Neutering is a surgical procedure carried out under general anaesthesia. For males, it is called castration and involves the removal of both testicles, and for females, it is called spaying and involves the removal of both ovaries and the uterus.

These are very common procedures and most pets will go home the same day. They will then receive a three and ten day check up, and will need to wear a buster collar or body suit during the recovery period and have restricted exercise.

Most dogs and cats can be neutered at around six months, although this can vary by breed so it is best to check with your vet. With a bitch, you do not necessarily have to wait until they have had their first season. We recommend for cats that you keep them indoors until they have been neutered.

Neutered pets can be slightly more prone to putting on weight, but don’t worry, this can be managed with a slight change in diet.

The benefits of neutering for your pet

For male dogs:

  • Castrated male dogs are less likely to roam
  • Un-neutered males can show unwanted, amorous behaviour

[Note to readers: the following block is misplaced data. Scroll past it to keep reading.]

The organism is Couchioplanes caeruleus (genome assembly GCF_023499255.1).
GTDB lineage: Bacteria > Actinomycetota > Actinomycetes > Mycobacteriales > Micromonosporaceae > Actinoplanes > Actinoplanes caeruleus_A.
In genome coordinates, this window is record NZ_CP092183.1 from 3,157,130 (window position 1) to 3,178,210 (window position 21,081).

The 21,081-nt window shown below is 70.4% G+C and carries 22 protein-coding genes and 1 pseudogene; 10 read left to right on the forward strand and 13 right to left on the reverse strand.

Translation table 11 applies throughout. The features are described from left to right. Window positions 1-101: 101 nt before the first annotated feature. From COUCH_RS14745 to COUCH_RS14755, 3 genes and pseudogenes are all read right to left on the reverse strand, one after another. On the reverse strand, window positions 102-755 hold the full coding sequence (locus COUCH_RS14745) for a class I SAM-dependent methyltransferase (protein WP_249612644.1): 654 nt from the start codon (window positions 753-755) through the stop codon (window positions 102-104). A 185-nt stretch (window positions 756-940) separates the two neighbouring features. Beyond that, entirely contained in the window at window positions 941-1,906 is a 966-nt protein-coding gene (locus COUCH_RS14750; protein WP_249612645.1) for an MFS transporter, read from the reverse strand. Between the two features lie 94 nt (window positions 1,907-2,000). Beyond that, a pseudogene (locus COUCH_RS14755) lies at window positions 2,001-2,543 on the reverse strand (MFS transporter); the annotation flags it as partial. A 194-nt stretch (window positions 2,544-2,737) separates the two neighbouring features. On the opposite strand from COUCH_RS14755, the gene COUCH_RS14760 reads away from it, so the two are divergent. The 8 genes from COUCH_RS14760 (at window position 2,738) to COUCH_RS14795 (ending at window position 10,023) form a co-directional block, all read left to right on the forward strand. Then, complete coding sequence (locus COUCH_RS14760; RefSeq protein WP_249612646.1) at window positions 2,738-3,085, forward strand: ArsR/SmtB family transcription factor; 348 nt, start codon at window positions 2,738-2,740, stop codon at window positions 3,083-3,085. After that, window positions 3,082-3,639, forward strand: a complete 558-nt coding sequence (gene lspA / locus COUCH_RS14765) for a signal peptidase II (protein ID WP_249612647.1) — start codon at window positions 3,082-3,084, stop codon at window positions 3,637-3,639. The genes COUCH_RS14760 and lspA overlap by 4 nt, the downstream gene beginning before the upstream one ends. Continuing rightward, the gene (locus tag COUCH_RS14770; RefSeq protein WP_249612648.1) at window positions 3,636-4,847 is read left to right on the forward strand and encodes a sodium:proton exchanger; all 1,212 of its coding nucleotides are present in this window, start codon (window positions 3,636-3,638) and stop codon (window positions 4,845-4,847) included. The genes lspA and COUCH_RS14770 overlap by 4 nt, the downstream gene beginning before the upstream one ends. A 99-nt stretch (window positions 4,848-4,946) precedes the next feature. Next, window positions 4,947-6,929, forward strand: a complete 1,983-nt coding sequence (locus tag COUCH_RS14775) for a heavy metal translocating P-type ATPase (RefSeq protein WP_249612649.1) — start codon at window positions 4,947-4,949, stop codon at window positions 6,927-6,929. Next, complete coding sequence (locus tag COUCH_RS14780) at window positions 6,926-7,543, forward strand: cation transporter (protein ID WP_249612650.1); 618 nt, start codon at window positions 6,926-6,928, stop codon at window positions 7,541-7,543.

• Neutering can help with behavioural problems and aggression, as well as help reduce urine marking and spraying
  • Castration can reduce the risk of prostate disease and some other cancers

For female dogs:

  • Neutering prevents unwanted pregnancies and avoids the difficult management of seasons
  • Older un-neutered females can suffer from mammary tumours and pyometra (uterine infection) both of which can be fatal

For male cats:

  • Castration of male cats is a very straightforward procedure
  • Neutering reduces the ongoing problem of unwanted kittens and has many health and behavioural benefits

For female cats:

  • For female cats the benefits are as above, plus a female cat can be ‘on heat’ every three weeks. This may involve her being restless, rolling around and meowing loudly, which can become distressing for both cat and owner.